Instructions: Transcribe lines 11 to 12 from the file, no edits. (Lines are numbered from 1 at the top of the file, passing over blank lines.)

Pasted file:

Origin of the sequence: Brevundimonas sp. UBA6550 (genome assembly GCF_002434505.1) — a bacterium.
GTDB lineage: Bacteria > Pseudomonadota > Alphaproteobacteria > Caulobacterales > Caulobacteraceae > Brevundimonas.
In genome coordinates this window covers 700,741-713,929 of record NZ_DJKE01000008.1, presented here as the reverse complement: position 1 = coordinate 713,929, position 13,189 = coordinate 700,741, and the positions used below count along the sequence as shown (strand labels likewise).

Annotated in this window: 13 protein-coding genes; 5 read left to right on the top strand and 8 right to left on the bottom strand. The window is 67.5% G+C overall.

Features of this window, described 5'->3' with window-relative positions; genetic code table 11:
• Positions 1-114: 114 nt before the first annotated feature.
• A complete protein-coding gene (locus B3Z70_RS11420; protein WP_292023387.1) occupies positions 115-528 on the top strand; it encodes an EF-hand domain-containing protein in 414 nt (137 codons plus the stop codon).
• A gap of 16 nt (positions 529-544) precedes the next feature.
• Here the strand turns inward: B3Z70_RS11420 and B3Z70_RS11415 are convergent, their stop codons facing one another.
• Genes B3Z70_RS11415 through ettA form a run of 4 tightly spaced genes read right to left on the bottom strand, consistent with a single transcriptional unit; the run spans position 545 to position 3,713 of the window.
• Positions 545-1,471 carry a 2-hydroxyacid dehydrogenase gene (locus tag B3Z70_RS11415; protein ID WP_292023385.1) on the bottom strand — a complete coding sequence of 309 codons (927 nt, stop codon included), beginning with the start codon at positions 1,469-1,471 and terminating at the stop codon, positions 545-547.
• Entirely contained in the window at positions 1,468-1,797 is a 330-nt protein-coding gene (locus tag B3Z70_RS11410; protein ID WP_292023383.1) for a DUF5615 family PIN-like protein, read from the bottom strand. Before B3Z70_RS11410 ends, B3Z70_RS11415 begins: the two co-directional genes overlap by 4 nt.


• Positions 545-1,471 carry a 2-hydroxyacid dehydrogenase gene (locus tag B3Z70_RS11415; protein ID WP_292023385.1) on the bottom strand — a complete coding sequence of 309 codons (927 nt, stop codon included), beginning with the start codon at positions 1,469-1,471 and terminating at the stop codon, positions 545-547.
• Entirely contained in the window at positions 1,468-1,797 is a 330-nt protein-coding gene (locus tag B3Z70_RS11410; protein ID WP_292023383.1) for a DUF5615 family PIN-like protein, read from the bottom strand. Before B3Z70_RS11410 ends, B3Z70_RS11415 begins: the two co-directional genes overlap by 4 nt.